Neuberger Berman Looks to Boost $40 Billion Junk Debt Funds

  • Clients outside U.S. have been driving growth in such assets
  • Japan investors shifting to riskier debt as local yields low

Neuberger Berman Group LLC, the money manager once part of Lehman Brothers Holdings Inc., is looking to boost assets under management invested in speculative-grade debt as it taps overseas buyers searching for higher yields.

“We might grow a billion or two a year on a net basis, and to me those are good growth numbers,” said Tom O’Reilly, who leads a team that manages about $40 billion in assets as the co-head of non-investment grade fixed income at the money manager. “You don’t want to grow too fast.”

Growth in assets managed by O’Reilly’s team has been driven by clients outside the U.S. for about the last six years, he said in an interview at the company’s Tokyo offices. Japanese institutional investors including the state-run $1.2 trillion Government Pension Investment Fund are moving into speculative-grade debt to boost returns at a time when the Japanese ten-year bond pays a yield of about 0.3 percent.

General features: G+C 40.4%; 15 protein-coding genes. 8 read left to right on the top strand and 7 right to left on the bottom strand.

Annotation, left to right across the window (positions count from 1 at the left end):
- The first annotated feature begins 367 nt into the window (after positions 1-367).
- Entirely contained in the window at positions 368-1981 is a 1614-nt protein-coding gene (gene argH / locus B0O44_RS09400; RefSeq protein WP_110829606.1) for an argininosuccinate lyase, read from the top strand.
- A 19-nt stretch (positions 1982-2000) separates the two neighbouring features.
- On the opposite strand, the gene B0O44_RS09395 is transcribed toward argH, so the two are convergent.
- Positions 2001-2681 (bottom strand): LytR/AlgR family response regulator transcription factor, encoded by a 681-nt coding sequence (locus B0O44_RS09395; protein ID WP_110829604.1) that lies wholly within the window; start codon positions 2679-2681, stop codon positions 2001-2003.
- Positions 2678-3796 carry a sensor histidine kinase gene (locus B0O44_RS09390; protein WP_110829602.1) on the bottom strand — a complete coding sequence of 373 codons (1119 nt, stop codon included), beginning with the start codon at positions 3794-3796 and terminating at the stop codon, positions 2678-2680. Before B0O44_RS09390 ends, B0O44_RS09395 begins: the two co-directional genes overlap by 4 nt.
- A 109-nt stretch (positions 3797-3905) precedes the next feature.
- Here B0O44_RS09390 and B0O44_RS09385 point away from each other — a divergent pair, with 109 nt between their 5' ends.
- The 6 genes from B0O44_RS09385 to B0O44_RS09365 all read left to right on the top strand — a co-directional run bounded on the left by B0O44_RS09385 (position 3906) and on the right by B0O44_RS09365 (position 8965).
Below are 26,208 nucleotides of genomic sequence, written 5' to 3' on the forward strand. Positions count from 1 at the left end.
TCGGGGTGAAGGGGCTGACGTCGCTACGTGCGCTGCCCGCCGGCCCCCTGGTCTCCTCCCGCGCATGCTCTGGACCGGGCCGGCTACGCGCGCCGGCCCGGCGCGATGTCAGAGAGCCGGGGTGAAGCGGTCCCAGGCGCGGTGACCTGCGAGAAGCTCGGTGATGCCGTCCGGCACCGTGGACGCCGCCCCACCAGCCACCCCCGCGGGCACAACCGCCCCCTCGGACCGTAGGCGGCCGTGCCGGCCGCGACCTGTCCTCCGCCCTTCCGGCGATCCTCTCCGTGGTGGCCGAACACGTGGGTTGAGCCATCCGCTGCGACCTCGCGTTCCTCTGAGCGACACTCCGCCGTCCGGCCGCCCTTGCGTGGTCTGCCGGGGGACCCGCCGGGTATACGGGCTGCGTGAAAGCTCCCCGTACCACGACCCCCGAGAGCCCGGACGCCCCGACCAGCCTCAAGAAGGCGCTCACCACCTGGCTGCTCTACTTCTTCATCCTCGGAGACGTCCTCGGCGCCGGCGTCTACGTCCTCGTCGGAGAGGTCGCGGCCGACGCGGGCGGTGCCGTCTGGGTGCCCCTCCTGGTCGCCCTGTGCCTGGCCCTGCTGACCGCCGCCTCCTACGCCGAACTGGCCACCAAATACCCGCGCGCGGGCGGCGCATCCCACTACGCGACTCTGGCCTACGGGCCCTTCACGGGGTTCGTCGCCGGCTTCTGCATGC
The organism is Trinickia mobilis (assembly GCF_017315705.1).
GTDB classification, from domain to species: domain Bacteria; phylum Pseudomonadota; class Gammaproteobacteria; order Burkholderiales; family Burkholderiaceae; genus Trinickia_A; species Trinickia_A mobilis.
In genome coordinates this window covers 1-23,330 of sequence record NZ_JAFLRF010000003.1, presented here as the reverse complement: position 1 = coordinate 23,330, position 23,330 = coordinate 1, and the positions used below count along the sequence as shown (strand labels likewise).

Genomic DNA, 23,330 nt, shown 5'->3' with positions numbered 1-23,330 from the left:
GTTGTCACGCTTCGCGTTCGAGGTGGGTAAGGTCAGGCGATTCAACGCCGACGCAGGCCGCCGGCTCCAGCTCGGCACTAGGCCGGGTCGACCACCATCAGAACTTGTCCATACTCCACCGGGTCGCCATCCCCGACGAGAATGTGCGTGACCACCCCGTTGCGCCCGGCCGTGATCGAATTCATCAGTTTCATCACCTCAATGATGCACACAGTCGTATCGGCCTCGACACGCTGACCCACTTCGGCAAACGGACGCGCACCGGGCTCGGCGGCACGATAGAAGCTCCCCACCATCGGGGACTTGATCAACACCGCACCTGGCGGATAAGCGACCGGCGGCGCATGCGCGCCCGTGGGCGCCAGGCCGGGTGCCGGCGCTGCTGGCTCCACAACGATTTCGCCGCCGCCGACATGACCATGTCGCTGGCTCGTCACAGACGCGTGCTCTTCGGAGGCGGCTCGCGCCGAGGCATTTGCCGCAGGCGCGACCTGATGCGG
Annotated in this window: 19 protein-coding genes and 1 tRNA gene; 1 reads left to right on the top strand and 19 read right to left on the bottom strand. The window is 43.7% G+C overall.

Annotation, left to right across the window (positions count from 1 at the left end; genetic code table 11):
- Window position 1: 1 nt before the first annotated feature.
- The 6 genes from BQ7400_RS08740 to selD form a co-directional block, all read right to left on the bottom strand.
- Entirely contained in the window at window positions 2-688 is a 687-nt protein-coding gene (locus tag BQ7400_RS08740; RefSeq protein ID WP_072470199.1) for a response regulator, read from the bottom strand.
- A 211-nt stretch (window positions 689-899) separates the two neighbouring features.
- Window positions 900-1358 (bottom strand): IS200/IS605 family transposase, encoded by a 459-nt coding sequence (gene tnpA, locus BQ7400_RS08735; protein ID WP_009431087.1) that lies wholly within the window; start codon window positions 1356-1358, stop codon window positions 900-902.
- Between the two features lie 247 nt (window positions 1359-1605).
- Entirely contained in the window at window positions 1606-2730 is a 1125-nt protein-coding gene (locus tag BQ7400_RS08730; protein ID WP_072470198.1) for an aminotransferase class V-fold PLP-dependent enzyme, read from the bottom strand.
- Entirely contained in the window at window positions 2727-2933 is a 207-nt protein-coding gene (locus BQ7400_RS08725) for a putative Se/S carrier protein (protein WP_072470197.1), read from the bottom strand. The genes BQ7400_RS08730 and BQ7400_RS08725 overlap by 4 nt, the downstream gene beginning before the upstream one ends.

The move isn’t without risks as average returns on high-yield U.S. bonds have dropped to 0.05 percent this year from 2.5 percent in 2014 and 7.4 percent in 2013, according to Bank of America Merrill Lynch indexes. Funds from Japanese investors are growing “daily” according to O’Reilly, who said investors in the nation aren’t moving to exit the asset class because of increased volatility.

Investor Base

“When we do have volatility, they’re not just leaving, they’re actually considering should I add more because they know why that is occurring,” said O’Reilly. “It is incredible the amount of questions that come out of investors here, and it’s daily.”

Neuberger isn’t the only U.S. asset manager tapping demand from yield-hungry Japanese investors. Fidelity Worldwide Investment’s U.S. high-yield mutual fund manages 1.05 trillion yen in assets, and is one of the biggest bond funds in Japan.

O’Reilly’s team in total manages about $30 billion in high-yield bonds and $10 billion in loans, he said. Its Japanese investor base includes institutional clients such as insurance companies and pension funds, according to Takashi Ikushima, a managing director at Neuberger in Japan.

O’Reilly said he would like to boost investments in speculative-grade debt outside the U.S., and that the company doesn’t want to become too large in the U.S. high yield market.

“Where I think I’d like to grow is in the global product where it is a combination of emerging market high yield, European high yield and U.S. high yield,” he said.

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